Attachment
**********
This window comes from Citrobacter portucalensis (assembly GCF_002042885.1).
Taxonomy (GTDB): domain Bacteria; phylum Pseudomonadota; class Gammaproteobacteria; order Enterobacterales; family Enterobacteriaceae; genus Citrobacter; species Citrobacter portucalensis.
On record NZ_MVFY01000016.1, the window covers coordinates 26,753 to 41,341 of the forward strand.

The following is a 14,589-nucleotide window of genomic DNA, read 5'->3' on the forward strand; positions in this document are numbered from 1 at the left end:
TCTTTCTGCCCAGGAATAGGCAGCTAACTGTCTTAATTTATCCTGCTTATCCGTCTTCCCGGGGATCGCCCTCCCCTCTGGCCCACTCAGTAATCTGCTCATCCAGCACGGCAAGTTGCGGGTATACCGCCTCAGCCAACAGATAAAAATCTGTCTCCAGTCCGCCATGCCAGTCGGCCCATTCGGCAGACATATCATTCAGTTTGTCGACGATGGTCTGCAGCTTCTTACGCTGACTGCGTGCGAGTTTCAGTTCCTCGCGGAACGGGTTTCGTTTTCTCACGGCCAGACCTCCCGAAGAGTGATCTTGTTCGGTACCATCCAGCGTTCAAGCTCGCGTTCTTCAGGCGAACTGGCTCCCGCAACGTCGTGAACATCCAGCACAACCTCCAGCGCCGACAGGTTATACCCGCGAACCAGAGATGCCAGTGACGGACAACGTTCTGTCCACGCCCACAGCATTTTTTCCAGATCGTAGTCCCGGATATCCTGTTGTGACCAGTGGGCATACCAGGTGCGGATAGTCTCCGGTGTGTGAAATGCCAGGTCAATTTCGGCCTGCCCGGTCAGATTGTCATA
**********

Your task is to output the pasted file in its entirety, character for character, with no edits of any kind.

This window comes from Citrobacter portucalensis (assembly GCF_002042885.1).
Taxonomy (GTDB): domain Bacteria; phylum Pseudomonadota; class Gammaproteobacteria; order Enterobacterales; family Enterobacteriaceae; genus Citrobacter; species Citrobacter portucalensis.
On record NZ_MVFY01000016.1, the window covers coordinates 26,753 to 41,341 of the forward strand.

The following is a 14,589-nucleotide window of genomic DNA, read 5'->3' on the forward strand; positions in this document are numbered from 1 at the left end:
TCTTTCTGCCCAGGAATAGGCAGCTAACTGTCTTAATTTATCCTGCTTATCCGTCTTCCCGGGGATCGCCCTCCCCTCTGGCCCACTCAGTAATCTGCTCATCCAGCACGGCAAGTTGCGGGTATACCGCCTCAGCCAACAGATAAAAATCTGTCTCCAGTCCGCCATGCCAGTCGGCCCATTCGGCAGACATATCATTCAGTTTGTCGACGATGGTCTGCAGCTTCTTACGCTGACTGCGTGCGAGTTTCAGTTCCTCGCGGAACGGGTTTCGTTTTCTCACGGCCAGACCTCCCGAAGAGTGATCTTGTTCGGTACCATCCAGCGTTCAAGCTCGCGTTCTTCAGGCGAACTGGCTCCCGCAACGTCGTGAACATCCAGCACAACCTCCAGCGCCGACAGGTTATACCCGCGAACCAGAGATGCCAGTGACGGACAACGTTCTGTCCACGCCCACAGCATTTTTTCCAGATCGTAGTCCCGGATATCCTGTTGTGACCAGTGGGCATACCAGGTGCGGATAGTCTCCGGTGTGTGAAATGCCAGGTCAATTTCGGCCTGCCCGGTCAGATTGTCATA